Chemical industry weekly news roundup, 14 November
10:40 AM MST | November 14, 2014 | By LINDSAY FROST
This Week in CW:
Dow Chemical held its investor day this week and made several announcements. The company says it plans to cut its stake in its Kuwaiti petrochemical joint ventures and sell its Angus Chemical subsidiary to private equity firm Golden Gate Partners for $1.2 billion. The company also announced plans to realign external reporting, increase its dividend, and expand a shareholder repurchase program. The strategy updates have not placated activist hedge fund Third Point, which announced at CW press time on 13 November, a few hours after Dow concluded the investor conference, that it was preparing for a possible proxy fight to gain seats on Dow’s board. Dow will cut its stake its MEGlobal and Equate petrochemical jv’s with state-owned Petrochemical Industries Company (PIC; Kuwait City). Dow says the Kuwait transactions will be completed by mid-2015. Dow also said that it will raise its quarterly dividend by 14%, to 42 cts/share, and more than double the size of its share buyback program. The company also announced earlier in the week that it will appeal a polyurethanes price-fixing class-action judgment to the US Supreme Court. In September, the US Court of Appeals for the Tenth Circuit affirmed a jury verdict awarding the plaintiffs $1.06 billion. Dow asked the court to rehear the case, but on 7 November, the court turned the company down.
Ballooning trade deficits and how Latin American can emulate North America’s investment boon with its own shale gas resources dominated discussion at the 34th annual meeting of the Latin American Chemical Industry Association (APLA), held earlier this week. Oil and gas have been Argentina’s primary energy supply for 50 years—accounting for 85% of energy production in 2011—but these resources are being depleted, says Marcos Sabelli of YPF. Argentina is ranked fourth worldwide in terms of unconventional gas sources. He compared Argentina’s Vaca Muerta—a large shale oil and natural gas field Repsol-YPF discovered in 2011—to the United State’s Eagle Ford formation. Unlike the US, which invested $65 billion in 2013 to add 12,000 wells nationwide, Argentina’s shale development is in its infancy, with just 2,500 wells in operation, in total.
Brazil's competition authority CADE (Brasilia) has rejected Braskem's proposed acquisition of Solvay's 70.59% stake in chlorvinyls company Solvay Indupa (Buenos Aires). The decision was taken during a public hearing held on 12 November, Solvay says. CADE announced in a preliminary ruling in June that the proposed acquisition was potentially anticompetitive because it would effectively create a polyvinyl chloride (PVC) market monopoly in Brazil and reduce the country's number of caustic soda producers from four, to three. Solvay says it still plans to divest Solvay Indupa as part of a broader strategy to reduce its exposure to the chlorvinyls industry.
US-President Obama has announced an ambitious 2025 target to cut net US greenhouse gas (GHG) emissions to 26–28% below 2005 levels by 2025. At the same time, President Xi Jinping of China announced targets to peak carbon dioxide (CO2) emissions around 2030, with the intention to try to peak earlier, and to increase the fraction of energy derived from non-fossil fuels to around 20% of the total energy mix by 2030.This is the first time that the Chinese government has promised a cap in total emissions and signifies a landmark development for the global climate change agenda, says IHS. To put China on track to reach this new target, however, substantial challenges lie ahead, IHS says.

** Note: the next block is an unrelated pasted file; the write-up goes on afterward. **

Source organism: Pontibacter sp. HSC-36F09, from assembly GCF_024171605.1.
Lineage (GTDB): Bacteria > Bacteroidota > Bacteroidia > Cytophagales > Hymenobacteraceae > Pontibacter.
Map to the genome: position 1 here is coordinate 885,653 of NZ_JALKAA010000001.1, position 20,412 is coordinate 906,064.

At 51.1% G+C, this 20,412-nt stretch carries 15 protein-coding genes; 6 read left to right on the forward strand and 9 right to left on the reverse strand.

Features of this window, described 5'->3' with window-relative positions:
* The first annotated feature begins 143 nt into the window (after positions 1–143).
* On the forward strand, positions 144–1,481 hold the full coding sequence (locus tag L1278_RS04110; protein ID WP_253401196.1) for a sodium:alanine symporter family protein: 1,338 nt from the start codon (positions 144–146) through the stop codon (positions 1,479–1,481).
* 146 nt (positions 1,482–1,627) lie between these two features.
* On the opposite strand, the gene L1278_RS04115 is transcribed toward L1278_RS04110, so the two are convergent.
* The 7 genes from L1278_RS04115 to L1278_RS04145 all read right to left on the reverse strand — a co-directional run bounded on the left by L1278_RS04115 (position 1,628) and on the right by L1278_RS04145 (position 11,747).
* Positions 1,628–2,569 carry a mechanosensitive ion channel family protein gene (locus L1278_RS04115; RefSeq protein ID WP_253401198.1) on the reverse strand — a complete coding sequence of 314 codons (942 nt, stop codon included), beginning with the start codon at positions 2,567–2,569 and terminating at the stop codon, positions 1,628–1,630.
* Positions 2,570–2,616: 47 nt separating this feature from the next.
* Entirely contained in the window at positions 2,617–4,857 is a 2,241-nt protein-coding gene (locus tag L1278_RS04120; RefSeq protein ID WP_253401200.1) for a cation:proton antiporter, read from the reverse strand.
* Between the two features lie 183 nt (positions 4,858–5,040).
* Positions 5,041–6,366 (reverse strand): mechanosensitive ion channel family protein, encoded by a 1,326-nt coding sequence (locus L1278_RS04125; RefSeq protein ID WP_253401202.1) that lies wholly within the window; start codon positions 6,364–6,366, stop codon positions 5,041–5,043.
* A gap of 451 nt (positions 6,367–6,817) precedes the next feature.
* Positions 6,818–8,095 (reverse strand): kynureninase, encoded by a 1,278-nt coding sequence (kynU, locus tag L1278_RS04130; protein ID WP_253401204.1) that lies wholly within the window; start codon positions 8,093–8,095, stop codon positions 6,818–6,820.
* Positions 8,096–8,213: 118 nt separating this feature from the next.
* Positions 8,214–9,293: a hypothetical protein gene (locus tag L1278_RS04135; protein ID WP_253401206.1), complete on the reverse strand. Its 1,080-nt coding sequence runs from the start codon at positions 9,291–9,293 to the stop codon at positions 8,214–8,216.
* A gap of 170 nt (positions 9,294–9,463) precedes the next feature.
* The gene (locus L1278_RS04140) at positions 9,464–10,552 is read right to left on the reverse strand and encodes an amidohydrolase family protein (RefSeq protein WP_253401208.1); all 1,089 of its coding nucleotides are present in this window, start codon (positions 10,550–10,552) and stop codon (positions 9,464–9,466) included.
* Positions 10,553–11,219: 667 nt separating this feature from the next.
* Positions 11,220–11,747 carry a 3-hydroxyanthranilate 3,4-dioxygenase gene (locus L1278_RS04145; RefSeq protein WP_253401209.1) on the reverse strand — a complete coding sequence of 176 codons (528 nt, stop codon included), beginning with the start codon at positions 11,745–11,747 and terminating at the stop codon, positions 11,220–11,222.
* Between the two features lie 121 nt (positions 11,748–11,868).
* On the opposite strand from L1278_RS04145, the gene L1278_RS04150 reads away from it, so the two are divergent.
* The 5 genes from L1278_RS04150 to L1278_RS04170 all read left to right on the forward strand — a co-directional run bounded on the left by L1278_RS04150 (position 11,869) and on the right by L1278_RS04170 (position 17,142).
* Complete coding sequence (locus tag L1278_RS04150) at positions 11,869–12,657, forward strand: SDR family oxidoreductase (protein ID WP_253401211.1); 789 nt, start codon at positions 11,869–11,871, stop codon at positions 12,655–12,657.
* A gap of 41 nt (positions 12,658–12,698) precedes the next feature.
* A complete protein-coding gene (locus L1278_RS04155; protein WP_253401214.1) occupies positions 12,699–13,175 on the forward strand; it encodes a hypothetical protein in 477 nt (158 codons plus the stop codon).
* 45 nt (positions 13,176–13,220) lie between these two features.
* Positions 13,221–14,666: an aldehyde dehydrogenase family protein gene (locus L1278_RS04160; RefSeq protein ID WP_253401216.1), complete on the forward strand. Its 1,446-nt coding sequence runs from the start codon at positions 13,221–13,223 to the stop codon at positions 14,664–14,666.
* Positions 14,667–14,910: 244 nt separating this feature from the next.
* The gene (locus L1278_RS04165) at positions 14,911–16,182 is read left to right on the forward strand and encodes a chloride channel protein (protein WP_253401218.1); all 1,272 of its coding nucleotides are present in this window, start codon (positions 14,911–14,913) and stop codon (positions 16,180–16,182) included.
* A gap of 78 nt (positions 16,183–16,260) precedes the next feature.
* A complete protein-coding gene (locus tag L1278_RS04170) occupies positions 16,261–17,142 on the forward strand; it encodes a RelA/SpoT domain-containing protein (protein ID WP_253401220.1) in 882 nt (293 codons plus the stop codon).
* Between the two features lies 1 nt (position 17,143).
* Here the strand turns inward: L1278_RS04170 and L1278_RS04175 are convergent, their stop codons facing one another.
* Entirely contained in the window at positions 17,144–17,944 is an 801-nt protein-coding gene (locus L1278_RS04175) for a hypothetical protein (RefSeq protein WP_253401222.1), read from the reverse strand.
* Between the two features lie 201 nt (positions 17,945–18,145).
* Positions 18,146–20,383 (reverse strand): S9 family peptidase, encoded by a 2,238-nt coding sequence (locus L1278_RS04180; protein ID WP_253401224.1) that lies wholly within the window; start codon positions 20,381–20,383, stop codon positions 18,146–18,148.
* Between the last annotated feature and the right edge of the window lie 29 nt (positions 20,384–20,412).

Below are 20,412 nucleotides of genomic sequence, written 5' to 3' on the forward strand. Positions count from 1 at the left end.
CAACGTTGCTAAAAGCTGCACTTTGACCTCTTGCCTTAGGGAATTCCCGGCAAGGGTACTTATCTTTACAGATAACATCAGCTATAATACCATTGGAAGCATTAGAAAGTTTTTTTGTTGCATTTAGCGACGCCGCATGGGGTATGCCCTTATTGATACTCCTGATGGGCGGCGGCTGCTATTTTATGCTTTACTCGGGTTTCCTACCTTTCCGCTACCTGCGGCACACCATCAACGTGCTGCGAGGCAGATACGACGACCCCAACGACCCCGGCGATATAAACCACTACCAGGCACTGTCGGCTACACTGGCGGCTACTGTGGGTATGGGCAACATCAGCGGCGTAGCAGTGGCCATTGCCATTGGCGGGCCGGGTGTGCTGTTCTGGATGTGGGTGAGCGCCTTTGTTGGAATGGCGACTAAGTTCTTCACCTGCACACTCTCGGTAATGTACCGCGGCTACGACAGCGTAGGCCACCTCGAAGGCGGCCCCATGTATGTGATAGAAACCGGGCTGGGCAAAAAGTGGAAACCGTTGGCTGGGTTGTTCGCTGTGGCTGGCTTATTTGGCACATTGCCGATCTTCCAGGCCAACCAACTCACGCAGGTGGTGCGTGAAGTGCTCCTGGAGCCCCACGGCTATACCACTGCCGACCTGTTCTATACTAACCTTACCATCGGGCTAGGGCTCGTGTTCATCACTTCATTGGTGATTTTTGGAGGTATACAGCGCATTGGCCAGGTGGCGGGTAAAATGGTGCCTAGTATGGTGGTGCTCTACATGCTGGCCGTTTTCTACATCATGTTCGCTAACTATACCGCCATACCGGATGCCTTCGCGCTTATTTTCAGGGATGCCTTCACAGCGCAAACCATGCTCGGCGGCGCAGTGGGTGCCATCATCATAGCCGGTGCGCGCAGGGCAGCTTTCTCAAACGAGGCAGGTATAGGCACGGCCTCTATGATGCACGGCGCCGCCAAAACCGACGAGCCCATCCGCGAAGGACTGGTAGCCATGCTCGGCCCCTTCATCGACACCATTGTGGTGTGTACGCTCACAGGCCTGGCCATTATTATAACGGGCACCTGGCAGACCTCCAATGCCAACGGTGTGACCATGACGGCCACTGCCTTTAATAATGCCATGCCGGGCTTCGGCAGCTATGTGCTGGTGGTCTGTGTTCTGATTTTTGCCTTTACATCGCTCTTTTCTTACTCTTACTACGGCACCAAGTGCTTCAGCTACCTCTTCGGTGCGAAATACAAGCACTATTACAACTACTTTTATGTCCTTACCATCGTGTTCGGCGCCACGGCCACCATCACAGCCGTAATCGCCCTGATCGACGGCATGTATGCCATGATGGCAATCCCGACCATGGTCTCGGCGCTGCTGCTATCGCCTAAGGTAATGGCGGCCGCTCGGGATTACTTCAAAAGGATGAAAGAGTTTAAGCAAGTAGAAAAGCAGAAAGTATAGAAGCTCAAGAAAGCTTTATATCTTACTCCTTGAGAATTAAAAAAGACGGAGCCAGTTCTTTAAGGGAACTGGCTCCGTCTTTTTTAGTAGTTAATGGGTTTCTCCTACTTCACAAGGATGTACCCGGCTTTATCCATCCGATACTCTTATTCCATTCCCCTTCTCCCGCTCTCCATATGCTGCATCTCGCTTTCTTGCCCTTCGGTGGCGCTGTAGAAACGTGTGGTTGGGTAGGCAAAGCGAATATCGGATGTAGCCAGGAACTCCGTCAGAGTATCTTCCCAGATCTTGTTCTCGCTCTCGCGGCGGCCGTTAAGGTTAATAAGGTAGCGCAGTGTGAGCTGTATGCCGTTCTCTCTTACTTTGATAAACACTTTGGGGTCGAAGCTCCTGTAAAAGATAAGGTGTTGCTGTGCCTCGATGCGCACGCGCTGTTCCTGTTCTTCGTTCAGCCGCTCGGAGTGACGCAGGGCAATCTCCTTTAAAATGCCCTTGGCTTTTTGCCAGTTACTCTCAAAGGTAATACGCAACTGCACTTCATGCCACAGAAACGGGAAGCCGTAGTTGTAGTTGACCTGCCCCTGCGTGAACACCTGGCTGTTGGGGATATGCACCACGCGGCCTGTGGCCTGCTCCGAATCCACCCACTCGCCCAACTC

Around the Web:
According to Science Daily, a new study shows that CEOs with extensive social connections initiate mergers and acquisitions more frequently, and these deals result in greater financial losses for both the acquiring firm and the combined entity. And, when compared to deals brokered by CEOs with less-extensive contacts, these deals result in greater financial losses for both the acquiring firm and the combined entity but greater personal benefit to the well connected CEO.
The Columbus Ledger Enquirer reports that the price of oil has taken another sharp drop as it appeared increasingly unlikely that OPEC members will cut production to reverse a plunge that is entering its fifth month. The lower oil prices are squeezing the revenue and profit of oil companies, but are still expected to give a lift to the US economy because airlines, shippers, and consumers are paying much less for fuel. Benchmark US crude fell $2.97, or 4%, to close at $74.21 Thursday afternoon. It is down 31% since late June to its lowest level since September of 2010.
According to Bloomberg, Exxon Mobil Corp. ceded its title as the world’s second-largest company to Microsoft Corp. after the five-month oil rout cut $47 billion from its market value. Exxon slipped 0.8% to $94.66, dropping for the third time in four days and reducing its overall value to $400.8 billion. Microsoft climbed 1.7%, extending an advance from its October bottom to 16%, pushing its capitalization to $408.9 billion. The flip-flop follows a 30% plunge in crude spurred by rising US supplies and a refusal by OPEC to reduce output.
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